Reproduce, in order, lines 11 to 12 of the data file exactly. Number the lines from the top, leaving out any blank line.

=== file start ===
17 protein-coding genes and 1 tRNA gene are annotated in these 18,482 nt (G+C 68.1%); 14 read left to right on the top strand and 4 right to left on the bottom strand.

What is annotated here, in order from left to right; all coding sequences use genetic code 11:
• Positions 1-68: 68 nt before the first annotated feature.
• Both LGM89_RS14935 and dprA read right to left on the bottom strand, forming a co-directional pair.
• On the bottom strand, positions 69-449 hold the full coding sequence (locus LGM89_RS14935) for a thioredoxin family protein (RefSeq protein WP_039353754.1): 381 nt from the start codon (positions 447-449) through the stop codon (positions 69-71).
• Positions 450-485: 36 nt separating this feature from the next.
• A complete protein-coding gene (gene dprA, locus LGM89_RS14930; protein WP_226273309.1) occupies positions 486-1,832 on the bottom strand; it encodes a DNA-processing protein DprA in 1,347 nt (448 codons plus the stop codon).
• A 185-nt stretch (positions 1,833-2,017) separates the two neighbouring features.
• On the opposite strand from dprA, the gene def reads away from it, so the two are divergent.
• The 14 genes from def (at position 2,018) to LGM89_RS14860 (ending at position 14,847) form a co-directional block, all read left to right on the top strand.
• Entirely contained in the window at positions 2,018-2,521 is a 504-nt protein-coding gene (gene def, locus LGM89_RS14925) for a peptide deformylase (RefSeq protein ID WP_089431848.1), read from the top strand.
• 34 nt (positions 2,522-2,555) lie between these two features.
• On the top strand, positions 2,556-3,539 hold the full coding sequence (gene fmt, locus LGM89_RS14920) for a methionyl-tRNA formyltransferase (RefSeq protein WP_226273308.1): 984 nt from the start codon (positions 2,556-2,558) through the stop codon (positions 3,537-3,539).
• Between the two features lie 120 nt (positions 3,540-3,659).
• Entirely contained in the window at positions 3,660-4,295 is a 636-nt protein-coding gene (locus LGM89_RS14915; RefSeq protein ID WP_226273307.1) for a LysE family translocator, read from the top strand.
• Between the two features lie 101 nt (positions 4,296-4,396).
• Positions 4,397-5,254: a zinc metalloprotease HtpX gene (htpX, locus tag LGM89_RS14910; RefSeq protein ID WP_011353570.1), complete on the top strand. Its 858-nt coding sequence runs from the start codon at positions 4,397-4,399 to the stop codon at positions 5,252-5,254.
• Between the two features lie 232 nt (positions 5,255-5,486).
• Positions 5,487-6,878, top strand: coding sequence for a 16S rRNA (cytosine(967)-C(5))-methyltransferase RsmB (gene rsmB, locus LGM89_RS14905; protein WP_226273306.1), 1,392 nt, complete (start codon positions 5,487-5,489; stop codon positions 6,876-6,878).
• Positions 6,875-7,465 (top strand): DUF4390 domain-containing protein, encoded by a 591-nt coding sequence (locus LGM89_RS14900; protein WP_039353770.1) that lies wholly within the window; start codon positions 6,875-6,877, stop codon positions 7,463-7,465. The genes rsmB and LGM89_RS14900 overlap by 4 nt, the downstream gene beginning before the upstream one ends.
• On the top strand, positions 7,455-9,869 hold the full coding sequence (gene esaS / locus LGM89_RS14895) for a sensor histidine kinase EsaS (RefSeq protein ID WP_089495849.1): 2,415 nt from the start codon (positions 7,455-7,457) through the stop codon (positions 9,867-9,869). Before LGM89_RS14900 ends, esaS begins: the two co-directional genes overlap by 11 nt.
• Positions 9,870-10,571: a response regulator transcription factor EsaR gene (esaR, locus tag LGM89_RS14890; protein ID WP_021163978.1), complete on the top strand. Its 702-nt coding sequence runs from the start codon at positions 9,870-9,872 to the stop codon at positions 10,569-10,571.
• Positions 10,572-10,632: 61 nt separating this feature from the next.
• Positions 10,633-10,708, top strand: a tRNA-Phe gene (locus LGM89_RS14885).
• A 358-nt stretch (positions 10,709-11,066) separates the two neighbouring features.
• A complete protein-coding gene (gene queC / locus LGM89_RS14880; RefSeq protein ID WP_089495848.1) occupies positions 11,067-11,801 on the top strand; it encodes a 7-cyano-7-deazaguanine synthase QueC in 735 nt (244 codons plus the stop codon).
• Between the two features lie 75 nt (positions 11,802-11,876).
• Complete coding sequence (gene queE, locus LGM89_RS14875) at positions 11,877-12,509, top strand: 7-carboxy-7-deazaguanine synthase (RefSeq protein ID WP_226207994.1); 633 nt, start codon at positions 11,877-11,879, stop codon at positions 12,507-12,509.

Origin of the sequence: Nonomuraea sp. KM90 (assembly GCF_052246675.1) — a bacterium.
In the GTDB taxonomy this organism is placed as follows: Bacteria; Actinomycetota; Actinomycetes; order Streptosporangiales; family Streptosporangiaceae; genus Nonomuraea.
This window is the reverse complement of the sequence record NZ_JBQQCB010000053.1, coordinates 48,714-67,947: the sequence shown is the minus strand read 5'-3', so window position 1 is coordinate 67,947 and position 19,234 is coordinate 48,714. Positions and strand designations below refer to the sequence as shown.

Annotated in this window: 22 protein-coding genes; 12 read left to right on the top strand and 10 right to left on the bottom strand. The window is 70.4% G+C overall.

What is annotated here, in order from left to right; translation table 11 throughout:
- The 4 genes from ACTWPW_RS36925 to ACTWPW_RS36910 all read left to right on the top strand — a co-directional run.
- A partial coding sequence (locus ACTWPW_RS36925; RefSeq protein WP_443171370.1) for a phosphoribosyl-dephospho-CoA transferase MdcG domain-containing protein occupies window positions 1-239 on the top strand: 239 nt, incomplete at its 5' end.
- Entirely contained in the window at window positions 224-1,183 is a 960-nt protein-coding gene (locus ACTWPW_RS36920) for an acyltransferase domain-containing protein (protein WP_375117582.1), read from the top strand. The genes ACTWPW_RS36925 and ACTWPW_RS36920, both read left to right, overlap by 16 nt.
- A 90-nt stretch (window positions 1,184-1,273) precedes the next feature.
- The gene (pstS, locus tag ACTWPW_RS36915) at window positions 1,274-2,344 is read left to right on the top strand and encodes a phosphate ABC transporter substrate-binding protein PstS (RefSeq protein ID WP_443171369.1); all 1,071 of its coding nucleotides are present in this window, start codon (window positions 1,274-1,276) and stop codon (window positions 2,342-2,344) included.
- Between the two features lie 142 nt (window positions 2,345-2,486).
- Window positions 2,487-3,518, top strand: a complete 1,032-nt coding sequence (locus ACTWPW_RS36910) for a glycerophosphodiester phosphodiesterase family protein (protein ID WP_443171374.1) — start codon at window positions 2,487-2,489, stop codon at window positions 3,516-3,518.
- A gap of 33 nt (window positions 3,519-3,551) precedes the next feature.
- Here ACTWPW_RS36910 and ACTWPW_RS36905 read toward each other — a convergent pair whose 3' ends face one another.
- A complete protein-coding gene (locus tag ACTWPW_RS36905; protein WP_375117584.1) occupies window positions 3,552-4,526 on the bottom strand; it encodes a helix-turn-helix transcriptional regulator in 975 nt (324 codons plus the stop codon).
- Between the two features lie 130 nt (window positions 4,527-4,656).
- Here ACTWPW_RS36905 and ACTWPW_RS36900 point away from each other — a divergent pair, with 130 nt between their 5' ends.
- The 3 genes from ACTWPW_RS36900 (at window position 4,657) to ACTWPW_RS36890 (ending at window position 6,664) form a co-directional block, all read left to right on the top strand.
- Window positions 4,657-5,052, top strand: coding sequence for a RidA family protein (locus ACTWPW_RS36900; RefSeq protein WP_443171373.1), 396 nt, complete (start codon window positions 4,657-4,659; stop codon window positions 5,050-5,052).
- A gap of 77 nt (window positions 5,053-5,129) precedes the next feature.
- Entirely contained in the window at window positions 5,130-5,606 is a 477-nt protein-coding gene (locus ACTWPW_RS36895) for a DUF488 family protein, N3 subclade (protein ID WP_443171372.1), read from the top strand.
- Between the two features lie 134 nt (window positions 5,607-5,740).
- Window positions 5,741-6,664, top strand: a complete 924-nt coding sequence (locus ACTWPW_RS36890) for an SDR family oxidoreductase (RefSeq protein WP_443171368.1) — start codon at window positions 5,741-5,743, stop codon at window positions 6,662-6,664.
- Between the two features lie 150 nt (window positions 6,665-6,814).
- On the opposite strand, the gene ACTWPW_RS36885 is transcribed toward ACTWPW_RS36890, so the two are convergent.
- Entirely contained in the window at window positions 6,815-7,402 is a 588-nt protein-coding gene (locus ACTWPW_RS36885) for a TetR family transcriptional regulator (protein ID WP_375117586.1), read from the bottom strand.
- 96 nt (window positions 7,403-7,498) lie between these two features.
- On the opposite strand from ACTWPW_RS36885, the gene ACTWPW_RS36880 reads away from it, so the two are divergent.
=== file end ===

• Entirely contained in the window at positions 2,018-2,521 is a 504-nt protein-coding gene (gene def, locus LGM89_RS14925) for a peptide deformylase (RefSeq protein ID WP_089431848.1), read from the top strand.
• 34 nt (positions 2,522-2,555) lie between these two features.